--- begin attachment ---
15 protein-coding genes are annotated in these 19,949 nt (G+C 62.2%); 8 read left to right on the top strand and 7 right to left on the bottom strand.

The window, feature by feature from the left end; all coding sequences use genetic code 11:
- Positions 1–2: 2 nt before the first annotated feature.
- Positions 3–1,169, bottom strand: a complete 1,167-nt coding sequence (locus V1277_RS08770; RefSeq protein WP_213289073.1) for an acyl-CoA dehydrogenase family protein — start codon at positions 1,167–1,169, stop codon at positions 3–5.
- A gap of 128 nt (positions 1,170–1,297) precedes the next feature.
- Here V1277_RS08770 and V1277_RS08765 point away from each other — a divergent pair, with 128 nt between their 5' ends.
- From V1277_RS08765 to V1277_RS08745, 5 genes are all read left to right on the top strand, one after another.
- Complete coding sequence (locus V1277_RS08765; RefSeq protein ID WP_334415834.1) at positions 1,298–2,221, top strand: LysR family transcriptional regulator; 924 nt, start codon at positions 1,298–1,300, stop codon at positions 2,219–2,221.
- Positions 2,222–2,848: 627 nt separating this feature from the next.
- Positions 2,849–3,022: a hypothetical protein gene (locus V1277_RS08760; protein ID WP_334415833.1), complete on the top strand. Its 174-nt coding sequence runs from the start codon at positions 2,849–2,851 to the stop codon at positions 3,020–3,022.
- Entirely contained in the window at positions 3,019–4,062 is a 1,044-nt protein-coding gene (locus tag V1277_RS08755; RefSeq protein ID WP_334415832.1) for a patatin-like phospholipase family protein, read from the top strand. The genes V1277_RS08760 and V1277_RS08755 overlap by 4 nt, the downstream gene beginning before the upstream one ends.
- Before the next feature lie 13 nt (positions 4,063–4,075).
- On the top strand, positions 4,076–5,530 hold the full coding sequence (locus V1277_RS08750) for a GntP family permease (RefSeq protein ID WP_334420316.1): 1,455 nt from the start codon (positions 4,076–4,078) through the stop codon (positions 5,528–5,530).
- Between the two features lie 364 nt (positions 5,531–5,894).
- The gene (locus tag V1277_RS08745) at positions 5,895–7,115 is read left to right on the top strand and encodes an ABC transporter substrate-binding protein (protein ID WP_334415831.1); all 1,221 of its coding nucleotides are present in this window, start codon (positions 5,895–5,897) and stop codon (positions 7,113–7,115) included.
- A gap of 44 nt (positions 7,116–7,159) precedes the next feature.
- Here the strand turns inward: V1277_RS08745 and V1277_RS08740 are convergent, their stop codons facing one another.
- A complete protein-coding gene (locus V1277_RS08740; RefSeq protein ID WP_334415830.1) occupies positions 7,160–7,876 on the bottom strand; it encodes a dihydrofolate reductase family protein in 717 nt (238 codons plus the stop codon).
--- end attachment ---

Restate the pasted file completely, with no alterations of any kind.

15 protein-coding genes are annotated in these 19,949 nt (G+C 62.2%); 8 read left to right on the top strand and 7 right to left on the bottom strand.

The window, feature by feature from the left end; all coding sequences use genetic code 11:
- Positions 1–2: 2 nt before the first annotated feature.
- Positions 3–1,169, bottom strand: a complete 1,167-nt coding sequence (locus V1277_RS08770; RefSeq protein WP_213289073.1) for an acyl-CoA dehydrogenase family protein — start codon at positions 1,167–1,169, stop codon at positions 3–5.
- A gap of 128 nt (positions 1,170–1,297) precedes the next feature.
- Here V1277_RS08770 and V1277_RS08765 point away from each other — a divergent pair, with 128 nt between their 5' ends.
- From V1277_RS08765 to V1277_RS08745, 5 genes are all read left to right on the top strand, one after another.
- Complete coding sequence (locus V1277_RS08765; RefSeq protein ID WP_334415834.1) at positions 1,298–2,221, top strand: LysR family transcriptional regulator; 924 nt, start codon at positions 1,298–1,300, stop codon at positions 2,219–2,221.
- Positions 2,222–2,848: 627 nt separating this feature from the next.
- Positions 2,849–3,022: a hypothetical protein gene (locus V1277_RS08760; protein ID WP_334415833.1), complete on the top strand. Its 174-nt coding sequence runs from the start codon at positions 2,849–2,851 to the stop codon at positions 3,020–3,022.
- Entirely contained in the window at positions 3,019–4,062 is a 1,044-nt protein-coding gene (locus tag V1277_RS08755; RefSeq protein ID WP_334415832.1) for a patatin-like phospholipase family protein, read from the top strand. The genes V1277_RS08760 and V1277_RS08755 overlap by 4 nt, the downstream gene beginning before the upstream one ends.
- Before the next feature lie 13 nt (positions 4,063–4,075).
- On the top strand, positions 4,076–5,530 hold the full coding sequence (locus V1277_RS08750) for a GntP family permease (RefSeq protein ID WP_334420316.1): 1,455 nt from the start codon (positions 4,076–4,078) through the stop codon (positions 5,528–5,530).
- Between the two features lie 364 nt (positions 5,531–5,894).
- The gene (locus tag V1277_RS08745) at positions 5,895–7,115 is read left to right on the top strand and encodes an ABC transporter substrate-binding protein (protein ID WP_334415831.1); all 1,221 of its coding nucleotides are present in this window, start codon (positions 5,895–5,897) and stop codon (positions 7,113–7,115) included.
- A gap of 44 nt (positions 7,116–7,159) precedes the next feature.
- Here the strand turns inward: V1277_RS08745 and V1277_RS08740 are convergent, their stop codons facing one another.
- A complete protein-coding gene (locus V1277_RS08740; RefSeq protein ID WP_334415830.1) occupies positions 7,160–7,876 on the bottom strand; it encodes a dihydrofolate reductase family protein in 717 nt (238 codons plus the stop codon).